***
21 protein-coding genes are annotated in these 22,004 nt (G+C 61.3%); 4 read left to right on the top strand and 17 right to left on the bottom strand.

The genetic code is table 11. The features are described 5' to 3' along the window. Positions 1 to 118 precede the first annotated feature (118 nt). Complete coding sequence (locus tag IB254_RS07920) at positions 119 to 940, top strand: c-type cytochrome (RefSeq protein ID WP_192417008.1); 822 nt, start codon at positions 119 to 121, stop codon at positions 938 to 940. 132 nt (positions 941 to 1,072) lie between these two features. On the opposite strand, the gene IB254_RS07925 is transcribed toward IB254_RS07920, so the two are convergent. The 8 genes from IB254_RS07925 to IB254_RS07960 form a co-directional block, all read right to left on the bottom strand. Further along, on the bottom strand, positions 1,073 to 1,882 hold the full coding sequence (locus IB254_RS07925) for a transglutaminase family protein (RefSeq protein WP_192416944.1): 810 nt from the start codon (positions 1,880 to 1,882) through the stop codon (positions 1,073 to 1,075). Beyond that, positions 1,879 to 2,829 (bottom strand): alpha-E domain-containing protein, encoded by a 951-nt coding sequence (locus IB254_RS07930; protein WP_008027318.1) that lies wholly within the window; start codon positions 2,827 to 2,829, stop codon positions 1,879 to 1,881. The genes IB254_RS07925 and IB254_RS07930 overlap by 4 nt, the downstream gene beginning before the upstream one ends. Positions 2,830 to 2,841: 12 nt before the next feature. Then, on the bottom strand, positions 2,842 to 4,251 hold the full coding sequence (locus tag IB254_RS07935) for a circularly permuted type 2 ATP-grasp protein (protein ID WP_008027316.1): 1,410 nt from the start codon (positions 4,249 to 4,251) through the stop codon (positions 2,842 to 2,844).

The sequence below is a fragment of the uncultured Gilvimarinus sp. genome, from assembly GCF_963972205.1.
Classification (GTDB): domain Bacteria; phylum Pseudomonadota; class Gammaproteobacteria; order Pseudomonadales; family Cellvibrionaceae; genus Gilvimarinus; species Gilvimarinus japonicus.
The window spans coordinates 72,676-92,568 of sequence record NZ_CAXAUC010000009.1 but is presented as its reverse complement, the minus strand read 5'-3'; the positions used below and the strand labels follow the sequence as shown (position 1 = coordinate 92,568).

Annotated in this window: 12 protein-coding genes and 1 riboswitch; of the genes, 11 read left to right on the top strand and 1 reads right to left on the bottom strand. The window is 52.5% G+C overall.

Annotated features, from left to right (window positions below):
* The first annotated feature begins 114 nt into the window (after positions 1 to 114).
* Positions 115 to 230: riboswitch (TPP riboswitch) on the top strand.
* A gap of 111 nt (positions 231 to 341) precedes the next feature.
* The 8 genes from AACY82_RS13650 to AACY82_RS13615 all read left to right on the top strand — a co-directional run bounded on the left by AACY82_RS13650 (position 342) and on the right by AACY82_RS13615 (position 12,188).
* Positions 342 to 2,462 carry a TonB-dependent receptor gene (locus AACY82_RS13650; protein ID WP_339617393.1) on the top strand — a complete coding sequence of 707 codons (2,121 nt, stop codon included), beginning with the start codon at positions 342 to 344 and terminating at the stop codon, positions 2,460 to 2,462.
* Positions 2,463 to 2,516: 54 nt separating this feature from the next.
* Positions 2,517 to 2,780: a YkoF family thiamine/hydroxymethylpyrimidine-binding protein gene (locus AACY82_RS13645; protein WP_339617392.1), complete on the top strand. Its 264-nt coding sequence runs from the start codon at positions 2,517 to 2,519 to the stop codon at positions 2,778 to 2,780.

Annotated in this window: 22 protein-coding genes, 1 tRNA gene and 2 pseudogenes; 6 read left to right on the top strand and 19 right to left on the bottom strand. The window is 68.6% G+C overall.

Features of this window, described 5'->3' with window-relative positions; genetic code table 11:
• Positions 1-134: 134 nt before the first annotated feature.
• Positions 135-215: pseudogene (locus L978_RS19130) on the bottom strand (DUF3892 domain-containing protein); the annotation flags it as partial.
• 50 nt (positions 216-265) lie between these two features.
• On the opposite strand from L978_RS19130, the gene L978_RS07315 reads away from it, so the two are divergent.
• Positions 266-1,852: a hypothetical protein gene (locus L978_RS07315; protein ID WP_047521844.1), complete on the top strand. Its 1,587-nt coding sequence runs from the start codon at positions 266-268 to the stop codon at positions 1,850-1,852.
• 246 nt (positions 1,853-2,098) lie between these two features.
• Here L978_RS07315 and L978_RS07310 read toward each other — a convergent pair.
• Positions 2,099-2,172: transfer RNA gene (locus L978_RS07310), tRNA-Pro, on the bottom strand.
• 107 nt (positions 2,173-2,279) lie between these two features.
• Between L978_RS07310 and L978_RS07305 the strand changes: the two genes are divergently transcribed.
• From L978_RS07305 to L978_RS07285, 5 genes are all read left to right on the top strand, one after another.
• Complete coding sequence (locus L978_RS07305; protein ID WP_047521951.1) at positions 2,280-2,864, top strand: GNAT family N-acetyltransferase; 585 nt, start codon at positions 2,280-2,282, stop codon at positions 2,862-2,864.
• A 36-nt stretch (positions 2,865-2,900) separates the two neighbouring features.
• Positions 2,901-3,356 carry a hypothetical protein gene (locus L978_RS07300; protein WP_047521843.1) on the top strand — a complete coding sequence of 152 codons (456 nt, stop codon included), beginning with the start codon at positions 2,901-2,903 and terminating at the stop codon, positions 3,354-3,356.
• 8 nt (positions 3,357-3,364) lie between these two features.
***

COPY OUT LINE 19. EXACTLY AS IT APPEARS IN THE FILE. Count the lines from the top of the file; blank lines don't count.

• 50 nt (positions 216-265) lie between these two features.